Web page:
In our present culture, a huge split separates the domain of reason from that of emotion exemplified by a corresponding clear split as between the sciences and the arts.
And nowhere is that split more clearly evident than in the conventional interpretation of Mathematics, which formally is based exclusively on a reduced form of rational interpretation.
I have already identified in earlier blog entries with respect to the basic operations of addition and multiplication (and subtraction and division) that two distinct types are involved in each case (which are not properly distinguished in conventional terms).
So once again for example when we say that 3 (as a cardinal number) = 1 + 1 + 1, implicit in this definition is the assumption that these units are of a homogeneous independent quantitative nature (thereby lacking any qualitative identity).
However when we express 3 in the alternative ordinal fashion, 3 = 1st + 2nd + 3rd, implicit in this definition is the assumption that each of the units is now unique in an individual qualitative manner where, strictly, the sum of the units lacks any quantitative identity!
So properly understood, we have now switched from the quantitative to the qualitative notion of 3 (as "threeness").
Therefore once we accept that both cardinal and ordinal notions of number must be coherently related, we have to abandon completely the conventional assumption of natural numbers as possessing an absolute independent identity.
Rather, number is now understood in a dynamic interactive manner, which entails notions of both relative independence and relative interdependence respectively.
So now number is clearly seen as composed of two complementary aspects that interact with each other in a relative - rather than absolute - manner.
Therefore with respect to the cardinal (quantitative) aspect, we can now say that addition of the component units of 3 (i.e. 1 + 1 + 1) relates to their independent status (in relative terms).
However, the corresponding addition with respect to the three ordinal units (1st + 2nd + 3rd) relates to their interdependent status (again in relative terms).
So we have now properly recognised the two distinct aspects of addition in relative terms (as relating to independent and interdependent units respectively).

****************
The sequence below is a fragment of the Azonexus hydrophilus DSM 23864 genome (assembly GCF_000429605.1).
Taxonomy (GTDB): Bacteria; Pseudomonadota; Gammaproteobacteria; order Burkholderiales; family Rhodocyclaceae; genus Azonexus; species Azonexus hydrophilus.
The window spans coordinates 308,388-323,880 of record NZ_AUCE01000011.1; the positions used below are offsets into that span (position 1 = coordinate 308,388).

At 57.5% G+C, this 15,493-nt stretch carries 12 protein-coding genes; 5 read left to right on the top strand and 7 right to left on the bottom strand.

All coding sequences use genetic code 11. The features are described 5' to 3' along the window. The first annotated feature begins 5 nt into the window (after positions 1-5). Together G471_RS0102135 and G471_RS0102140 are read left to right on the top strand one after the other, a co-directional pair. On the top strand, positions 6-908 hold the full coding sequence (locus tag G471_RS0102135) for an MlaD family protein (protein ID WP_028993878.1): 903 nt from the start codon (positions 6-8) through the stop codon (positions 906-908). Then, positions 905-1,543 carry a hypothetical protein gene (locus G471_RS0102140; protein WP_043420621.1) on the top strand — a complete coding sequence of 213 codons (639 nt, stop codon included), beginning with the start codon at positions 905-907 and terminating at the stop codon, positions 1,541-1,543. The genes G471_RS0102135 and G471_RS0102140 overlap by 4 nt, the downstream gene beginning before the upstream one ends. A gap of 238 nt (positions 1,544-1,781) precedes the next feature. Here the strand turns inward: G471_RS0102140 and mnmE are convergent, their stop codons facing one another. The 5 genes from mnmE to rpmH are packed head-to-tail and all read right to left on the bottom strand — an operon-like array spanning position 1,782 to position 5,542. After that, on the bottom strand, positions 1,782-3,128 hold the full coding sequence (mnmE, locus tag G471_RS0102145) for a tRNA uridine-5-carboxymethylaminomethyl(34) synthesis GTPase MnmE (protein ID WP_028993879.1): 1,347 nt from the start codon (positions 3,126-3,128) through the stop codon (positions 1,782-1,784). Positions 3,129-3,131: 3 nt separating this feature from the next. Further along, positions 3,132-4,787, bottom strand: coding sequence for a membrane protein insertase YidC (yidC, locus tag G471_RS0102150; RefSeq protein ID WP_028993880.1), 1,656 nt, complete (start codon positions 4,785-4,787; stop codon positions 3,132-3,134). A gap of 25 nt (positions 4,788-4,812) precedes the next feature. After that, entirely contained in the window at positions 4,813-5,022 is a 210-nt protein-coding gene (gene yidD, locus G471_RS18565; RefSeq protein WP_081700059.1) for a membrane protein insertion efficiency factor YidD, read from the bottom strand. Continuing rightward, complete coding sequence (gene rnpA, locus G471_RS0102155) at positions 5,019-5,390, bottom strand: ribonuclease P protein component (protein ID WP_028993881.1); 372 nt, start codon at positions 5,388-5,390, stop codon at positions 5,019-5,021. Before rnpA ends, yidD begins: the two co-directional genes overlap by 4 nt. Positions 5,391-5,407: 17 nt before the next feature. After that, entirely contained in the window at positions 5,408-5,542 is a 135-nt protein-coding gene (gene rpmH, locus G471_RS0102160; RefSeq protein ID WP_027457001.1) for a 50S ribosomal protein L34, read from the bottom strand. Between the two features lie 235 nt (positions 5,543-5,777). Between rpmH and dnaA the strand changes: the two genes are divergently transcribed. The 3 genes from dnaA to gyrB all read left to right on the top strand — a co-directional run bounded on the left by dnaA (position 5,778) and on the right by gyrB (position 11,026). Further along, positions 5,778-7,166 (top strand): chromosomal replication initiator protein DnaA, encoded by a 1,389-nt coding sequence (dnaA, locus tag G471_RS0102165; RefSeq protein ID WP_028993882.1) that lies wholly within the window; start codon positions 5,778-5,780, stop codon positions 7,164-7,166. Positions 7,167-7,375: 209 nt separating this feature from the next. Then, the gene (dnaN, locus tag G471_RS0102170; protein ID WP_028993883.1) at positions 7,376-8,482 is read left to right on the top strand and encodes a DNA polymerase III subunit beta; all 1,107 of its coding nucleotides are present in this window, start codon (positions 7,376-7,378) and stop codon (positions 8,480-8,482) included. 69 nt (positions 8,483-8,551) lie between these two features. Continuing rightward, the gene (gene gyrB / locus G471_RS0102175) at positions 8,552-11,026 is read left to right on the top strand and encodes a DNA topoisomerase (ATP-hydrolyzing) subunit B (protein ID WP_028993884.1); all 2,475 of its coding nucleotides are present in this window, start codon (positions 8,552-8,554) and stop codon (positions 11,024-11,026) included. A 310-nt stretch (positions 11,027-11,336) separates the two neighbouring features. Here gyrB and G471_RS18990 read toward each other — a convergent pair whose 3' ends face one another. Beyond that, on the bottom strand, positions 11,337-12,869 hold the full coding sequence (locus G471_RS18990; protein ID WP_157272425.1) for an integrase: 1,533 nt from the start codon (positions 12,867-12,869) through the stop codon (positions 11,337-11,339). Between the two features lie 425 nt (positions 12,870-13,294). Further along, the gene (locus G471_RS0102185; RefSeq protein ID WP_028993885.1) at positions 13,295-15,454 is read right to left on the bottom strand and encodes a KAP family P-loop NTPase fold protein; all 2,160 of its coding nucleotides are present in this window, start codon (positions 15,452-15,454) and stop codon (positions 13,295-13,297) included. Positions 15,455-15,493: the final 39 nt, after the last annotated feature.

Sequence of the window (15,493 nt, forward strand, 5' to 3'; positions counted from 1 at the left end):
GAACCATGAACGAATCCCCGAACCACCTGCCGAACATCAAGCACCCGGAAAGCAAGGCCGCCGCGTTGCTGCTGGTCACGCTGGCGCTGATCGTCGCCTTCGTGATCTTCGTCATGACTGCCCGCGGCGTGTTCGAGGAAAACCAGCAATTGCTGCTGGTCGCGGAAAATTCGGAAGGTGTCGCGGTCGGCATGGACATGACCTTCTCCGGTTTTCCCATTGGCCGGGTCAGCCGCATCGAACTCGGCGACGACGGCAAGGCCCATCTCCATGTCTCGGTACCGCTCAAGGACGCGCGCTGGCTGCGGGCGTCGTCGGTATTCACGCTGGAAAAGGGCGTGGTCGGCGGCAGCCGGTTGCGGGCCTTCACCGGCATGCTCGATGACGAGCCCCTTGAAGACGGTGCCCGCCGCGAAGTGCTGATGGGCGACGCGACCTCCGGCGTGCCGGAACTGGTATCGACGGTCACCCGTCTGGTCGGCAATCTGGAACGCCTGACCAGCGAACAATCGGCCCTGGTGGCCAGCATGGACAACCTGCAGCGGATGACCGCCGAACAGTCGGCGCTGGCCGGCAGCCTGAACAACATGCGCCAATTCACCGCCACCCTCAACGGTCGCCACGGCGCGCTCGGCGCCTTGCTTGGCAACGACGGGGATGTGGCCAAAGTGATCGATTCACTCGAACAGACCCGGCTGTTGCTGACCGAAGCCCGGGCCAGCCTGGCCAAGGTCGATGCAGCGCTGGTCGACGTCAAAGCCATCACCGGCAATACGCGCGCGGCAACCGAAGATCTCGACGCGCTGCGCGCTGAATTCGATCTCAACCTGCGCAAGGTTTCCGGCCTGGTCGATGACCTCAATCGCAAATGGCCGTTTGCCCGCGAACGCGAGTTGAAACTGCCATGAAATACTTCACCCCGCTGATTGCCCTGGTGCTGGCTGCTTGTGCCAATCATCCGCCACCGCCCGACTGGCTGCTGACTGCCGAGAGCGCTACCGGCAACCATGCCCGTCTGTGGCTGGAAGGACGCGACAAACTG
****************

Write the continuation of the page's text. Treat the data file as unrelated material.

Once more - and it is vital to properly grasp this key point - the abstract stance of conventional mathematical interpretation is fatally flawed in that it attempts to view number reality in an absolute rigid manner. This thereby reduces in every context meaning that is truly qualitative in a merely quantitative manner. Alternatively expressed this implies the corresponding reduction of ordinal notions in cardinal terms.
Properly understood however, number reality - which is inherently dynamic and interactive - is always relates in experience to both its complementary physical and psychological expressions.
The deeper implication of what I am stating here is that we can no longer hope, from this dynamic perspective, to view Mathematics in merely cognitive terms as relating to rational truth!
We have already seen that Mathematics contains both positive (conscious) and negative (unconscious) aspects.
Whereas one may indeed initially identify the positive aspect with rational understanding, the corresponding negative aspect relates direct to intuitive type appreciation (that indirectly can be conveyed in a circular rational manner).
So once more, mathematicians may indeed informally accept the importance of intuition (especially for creative work). However, because of the rigid framework from which interpretation is attempted, they have no way of properly distinguishing intuition from reason. In effect intuition is simply reduced to reason, with all proof formally expressed in rational terms.
Likewise however - perhaps more surprisingly - one eventually discovers that Mathematics also contains cognitive (real) and affective (imaginary) aspects.
And in a comprehensive mathematical understanding, both cognitive and affective aspects must be properly harmonised with each other
So again with respect to our simple example, when one recognises in quantitative terms that 3 = 1 + 1 + 1, this directly entails cognitive type understanding (of a rational impersonal nature).
However implicitly when one recognises in qualitative terms that 3 (as "threeness" = 1st + 2nd + 3rd) this entails affective type understanding (where the senses are involved in a personal manner).
Unfortunately, appreciation of this latter type of affective recognition has all but been completely lost in the modern understanding of Mathematics.
Though implicitly it still requires at least some small degree of affective sense recognition to successfully make ordinal type distinctions, at an explicit level this recognition is then reduced in a merely rational impersonal manner.
So one of the truly damaging effects of the great cultural influence of mathematical - and by extension all scientific - understanding is that this is exercising an enormous influence in reducing qualitative to quantitative meaning in so many areas of our lives.
And the root of this very problem lies at the very heart of Mathematics itself in the attempted preservation of but a limited - and ultimately hugely distorted - rigid understanding of the true nature of all its relationships.